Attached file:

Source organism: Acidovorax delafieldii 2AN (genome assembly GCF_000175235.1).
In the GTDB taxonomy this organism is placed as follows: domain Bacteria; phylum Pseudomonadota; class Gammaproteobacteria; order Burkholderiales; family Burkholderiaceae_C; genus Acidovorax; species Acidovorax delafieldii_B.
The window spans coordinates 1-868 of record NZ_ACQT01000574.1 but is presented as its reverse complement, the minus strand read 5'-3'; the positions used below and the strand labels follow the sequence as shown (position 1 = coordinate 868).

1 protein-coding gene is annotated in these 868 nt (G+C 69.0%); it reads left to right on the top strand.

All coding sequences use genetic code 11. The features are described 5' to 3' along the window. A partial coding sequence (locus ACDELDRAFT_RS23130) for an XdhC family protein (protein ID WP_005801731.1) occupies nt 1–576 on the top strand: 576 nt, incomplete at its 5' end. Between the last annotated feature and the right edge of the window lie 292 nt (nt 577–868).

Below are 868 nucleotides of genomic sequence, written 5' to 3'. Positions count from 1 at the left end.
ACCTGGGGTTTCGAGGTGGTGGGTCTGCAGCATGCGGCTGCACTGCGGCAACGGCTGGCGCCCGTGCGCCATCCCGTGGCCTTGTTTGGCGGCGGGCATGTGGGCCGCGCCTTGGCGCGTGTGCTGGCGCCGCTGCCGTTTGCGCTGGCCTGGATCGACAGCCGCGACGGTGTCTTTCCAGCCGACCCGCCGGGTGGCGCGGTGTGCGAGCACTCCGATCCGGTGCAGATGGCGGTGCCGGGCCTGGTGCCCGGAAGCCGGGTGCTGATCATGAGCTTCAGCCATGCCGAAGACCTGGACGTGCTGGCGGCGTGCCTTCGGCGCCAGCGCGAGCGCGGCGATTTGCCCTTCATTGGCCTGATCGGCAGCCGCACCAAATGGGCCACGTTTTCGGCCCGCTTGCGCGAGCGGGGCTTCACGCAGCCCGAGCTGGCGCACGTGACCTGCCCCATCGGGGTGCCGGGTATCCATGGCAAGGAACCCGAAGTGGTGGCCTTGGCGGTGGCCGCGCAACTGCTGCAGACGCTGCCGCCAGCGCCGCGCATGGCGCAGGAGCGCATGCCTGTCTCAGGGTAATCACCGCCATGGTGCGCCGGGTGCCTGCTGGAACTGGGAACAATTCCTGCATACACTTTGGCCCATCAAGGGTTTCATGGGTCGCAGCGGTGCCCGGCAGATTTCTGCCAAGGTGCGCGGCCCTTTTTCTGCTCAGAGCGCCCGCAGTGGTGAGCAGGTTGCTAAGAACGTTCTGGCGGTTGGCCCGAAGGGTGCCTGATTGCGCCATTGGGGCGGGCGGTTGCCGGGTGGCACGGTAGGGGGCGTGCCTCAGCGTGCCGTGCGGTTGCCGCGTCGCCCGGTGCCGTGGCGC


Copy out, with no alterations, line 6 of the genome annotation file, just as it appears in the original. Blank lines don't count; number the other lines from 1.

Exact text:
Below are 868 nucleotides of genomic sequence, written 5' to 3'. Positions count from 1 at the left end.